Foundation Director Honored for Making a Difference in the Lives of Inner City Youth

Rhonda Auguste (Photo courtesy of Diversity MC)

NEWARK — As Rhonda Auguste of Colonia welcomed former students, parents, and educators to a celebration marking the 25th anniversary of the Newark-based Wight Foundation, she shared some of her own memories.

The longtime director of the foundation, which broadens opportunities for gifted inner city youth by sending them to college preparatory boarding schools, described driving a nervous eleven year old student to boarding school, and then four years later, taking her to college. She recalled a day when she packed her mini-van with five students and took them on the Foundation’s first college tour.

It was clear why Ms. Auguste was being honored with an award recognizing her hard work, passion and dedication to hundreds of Wight Foundation scholars in her 24-year career there. The award was presented to Auguste on Sept. 20 at The Wight Foundation’s 25th Anniversary Gala at the New Jersey Performing Arts Center. A small globe suspended in a glass octagon, inscribed with the words, “Our leader, our heart and soul. Changer of lives.”

“She’s really everything in this foundation. She’s made us what we are,” said Russell B. Wight Jr., the former New Jersey real estate investor who established and privately funds the foundation.

Auguste is executive director of the organization, which provides opportunities for academically gifted youth to attend boarding schools in the New England and Mid-Atlantic regions in preparation for the most competitive colleges in America.

“What excites me is the opportunity to make a difference in the lives of extremely talented young people,” said Auguste. “The foundation has been a true blessing in my life and the lives of others. As I often tell my students and families, working at the Foundation is so much more than a job. It’s an incredible experience.”

Auguste was born in Trinidad and migrated to New York City at a young age with her family, seeking a better life. While attending Public School 208 in Harlem, she was singled out as a candidate for one of New York City’s most prestigious private day schools because of her excellent grades and zest for learning.

After earning a scholarship to attend The Spence School, an elite private school on the Upper East Side of Manhattan, she went on to Harvard University, majoring in Sociology and Afro-American Studies. She also earned a Master of the Arts degree in Education from Seton Hall University.

Now she is helping other inner city youth make the same pivotal journey.

The Foundation was established by Wight, who believes that if you provide bright and motivated students from districts that lack resources, with smaller class sizes, a wider selection of courses, a fully vested faculty and top notch facilities, they will gain admission to the finest and most competitive colleges in America.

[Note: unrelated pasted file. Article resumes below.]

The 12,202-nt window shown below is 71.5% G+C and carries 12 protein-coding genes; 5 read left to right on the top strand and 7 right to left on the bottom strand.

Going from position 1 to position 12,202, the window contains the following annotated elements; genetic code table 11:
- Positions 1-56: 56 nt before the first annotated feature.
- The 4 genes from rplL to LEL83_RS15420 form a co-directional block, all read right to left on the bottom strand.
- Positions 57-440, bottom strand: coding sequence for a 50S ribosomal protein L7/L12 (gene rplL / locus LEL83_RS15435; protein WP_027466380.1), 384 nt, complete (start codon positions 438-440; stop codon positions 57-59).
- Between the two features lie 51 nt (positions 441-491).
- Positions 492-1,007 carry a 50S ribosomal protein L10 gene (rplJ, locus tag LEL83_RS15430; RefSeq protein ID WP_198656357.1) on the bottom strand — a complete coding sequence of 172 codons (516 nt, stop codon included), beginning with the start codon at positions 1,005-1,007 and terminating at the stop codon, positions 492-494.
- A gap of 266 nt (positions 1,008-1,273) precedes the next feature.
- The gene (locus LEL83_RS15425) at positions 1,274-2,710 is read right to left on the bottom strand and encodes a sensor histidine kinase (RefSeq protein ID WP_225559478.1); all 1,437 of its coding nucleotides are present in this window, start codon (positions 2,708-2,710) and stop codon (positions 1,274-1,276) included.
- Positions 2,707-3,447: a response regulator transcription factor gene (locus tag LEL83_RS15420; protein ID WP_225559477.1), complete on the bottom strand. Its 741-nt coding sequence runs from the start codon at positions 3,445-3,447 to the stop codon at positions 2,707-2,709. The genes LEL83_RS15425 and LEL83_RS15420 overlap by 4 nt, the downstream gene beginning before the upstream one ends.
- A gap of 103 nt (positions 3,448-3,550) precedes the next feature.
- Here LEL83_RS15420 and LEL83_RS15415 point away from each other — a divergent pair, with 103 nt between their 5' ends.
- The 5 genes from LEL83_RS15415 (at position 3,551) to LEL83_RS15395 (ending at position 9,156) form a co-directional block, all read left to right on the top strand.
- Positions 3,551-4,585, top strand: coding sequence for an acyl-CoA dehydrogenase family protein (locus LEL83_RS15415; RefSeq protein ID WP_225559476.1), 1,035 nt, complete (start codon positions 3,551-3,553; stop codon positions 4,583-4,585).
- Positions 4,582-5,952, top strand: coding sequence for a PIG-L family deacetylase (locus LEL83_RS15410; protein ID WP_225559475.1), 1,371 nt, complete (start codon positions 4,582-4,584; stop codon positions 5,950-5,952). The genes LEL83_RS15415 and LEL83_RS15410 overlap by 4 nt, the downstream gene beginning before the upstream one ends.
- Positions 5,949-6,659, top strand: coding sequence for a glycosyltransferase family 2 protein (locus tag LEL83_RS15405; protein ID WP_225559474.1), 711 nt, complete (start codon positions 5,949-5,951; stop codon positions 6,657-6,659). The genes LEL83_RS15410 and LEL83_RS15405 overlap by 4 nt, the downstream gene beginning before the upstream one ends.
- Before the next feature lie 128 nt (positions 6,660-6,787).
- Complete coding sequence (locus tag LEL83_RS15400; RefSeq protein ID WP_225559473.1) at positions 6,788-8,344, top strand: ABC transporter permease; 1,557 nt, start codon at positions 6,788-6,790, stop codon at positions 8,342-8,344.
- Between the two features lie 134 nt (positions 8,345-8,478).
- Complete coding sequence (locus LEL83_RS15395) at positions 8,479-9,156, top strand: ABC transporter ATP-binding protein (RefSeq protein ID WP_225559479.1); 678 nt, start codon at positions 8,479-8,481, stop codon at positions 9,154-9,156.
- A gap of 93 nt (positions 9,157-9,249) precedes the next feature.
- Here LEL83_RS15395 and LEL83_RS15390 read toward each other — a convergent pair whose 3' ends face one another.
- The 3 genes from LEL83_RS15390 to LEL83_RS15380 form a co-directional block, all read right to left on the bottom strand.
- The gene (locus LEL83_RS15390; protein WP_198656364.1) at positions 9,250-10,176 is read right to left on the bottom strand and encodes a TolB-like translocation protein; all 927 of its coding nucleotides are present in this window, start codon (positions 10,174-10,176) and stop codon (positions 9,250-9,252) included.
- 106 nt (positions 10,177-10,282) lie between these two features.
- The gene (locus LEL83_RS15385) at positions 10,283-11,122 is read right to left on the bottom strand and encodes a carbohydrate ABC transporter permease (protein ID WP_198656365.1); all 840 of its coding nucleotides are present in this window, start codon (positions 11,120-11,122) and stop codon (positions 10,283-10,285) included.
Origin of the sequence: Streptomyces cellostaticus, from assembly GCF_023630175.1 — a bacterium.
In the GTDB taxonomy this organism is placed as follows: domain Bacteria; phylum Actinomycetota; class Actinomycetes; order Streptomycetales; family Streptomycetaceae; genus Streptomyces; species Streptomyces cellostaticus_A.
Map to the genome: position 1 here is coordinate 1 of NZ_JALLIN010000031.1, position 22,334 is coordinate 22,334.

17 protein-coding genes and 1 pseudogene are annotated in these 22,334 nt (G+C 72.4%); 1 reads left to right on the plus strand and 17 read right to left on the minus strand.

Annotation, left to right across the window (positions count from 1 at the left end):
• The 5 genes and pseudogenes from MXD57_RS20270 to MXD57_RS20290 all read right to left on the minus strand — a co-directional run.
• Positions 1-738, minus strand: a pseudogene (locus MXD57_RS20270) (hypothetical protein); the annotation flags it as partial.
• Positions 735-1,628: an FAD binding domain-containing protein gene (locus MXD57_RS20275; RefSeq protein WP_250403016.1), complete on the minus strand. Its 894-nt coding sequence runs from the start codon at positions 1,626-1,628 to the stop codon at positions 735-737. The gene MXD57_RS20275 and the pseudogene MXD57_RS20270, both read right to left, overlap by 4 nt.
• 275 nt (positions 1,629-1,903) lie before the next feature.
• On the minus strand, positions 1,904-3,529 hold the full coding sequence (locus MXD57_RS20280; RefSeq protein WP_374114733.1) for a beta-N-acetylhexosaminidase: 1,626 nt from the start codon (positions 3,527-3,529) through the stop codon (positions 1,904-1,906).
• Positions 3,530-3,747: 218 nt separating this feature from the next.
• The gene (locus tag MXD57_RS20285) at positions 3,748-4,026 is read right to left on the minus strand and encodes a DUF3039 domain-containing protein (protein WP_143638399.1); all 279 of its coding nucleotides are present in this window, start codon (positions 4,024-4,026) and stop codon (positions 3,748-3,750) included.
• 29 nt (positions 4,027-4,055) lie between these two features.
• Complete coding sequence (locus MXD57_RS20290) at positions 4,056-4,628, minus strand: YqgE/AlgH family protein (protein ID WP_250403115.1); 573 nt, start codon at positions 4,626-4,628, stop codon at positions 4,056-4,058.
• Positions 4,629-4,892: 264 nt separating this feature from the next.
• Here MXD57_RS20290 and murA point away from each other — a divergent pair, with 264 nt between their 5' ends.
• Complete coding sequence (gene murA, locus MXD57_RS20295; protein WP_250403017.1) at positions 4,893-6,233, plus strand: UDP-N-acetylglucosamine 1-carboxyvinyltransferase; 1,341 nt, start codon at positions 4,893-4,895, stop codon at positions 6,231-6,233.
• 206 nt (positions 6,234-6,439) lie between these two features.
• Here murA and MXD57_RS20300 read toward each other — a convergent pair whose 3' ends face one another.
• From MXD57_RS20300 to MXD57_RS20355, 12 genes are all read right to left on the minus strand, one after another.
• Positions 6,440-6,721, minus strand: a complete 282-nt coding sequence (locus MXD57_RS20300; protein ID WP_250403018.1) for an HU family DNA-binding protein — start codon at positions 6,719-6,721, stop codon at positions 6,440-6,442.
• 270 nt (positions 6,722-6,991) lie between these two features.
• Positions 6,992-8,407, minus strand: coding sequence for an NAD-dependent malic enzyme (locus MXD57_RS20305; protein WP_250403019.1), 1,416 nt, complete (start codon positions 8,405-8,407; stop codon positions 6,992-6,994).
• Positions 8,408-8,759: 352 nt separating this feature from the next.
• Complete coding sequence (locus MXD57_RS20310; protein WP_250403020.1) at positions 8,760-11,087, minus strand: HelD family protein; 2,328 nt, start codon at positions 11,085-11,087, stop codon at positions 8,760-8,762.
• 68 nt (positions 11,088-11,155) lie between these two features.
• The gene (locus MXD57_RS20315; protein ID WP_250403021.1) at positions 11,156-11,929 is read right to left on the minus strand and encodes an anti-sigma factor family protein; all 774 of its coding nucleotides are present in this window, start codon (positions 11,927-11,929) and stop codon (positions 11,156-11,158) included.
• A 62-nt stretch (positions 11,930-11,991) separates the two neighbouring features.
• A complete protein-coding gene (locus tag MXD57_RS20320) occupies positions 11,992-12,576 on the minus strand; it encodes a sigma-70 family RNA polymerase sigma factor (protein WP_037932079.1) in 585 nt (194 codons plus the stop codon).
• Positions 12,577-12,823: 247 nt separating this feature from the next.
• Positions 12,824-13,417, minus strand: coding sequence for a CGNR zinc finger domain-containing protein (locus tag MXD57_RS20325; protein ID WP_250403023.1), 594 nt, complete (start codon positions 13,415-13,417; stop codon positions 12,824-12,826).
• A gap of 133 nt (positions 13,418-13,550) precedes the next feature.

In 1986, the first five students were sent to boarding schools. Wight immediately realized that he had an idea that would work, but he needed a more formal program.

In 1987, Auguste joined the Foundation. Having shared common experiences with her students, Auguste offered an unique perspective on what the foundation needed to accomplish to ensure the success of her students.

The foundation, which has evolved under Auguste’s direction, recruits students from the Greater Newark Area. Through an application process, students are selected in the seventh grade for the Foundation’s Scholars Training and Enrichment Program (STEP) housed at the Foundation’s offices on Park Place in Newark.

“It is not a matter of simply sending students away to boarding schools. It is imperative that a structure is in place that provides ongoing support. Success is a result of providing academic enrichment, proper placement and consistent support. We expect our students to take ownership of their learning.” says Auguste,

To prepare for the academic rigor of boarding schools, they participate in a six week program in the summer and attend classes on Wednesdays and Saturdays during their eighth grade year.

Auguste, full of energy and enthusiasm, is always excited about interacting with her students. “We are committed to preparing our students emotionally, socially and academically,” says Auguste. “We work diligently to equip our students with the necessary tools to thrive in boarding school.”

Although the Foundation has grown under her direction, it is small enough to stay personal. “She knows everything about every child in the history of the program,” said Wight. “She knows where they went to school and where they went to college.”

Lucero Cano was one of many guests at the celebration who gave Auguste a standing ovation. Cano, of Elizabeth, has a 16-year-old son in the Wight Foundation program who is now attending boarding school in Massachusetts.

“Everything about her is in the superlative,” Cano said. “She’s unique, amazing, and dedicated. She has a passion for working with the students.”

For more information on the Wight Foundation, visit


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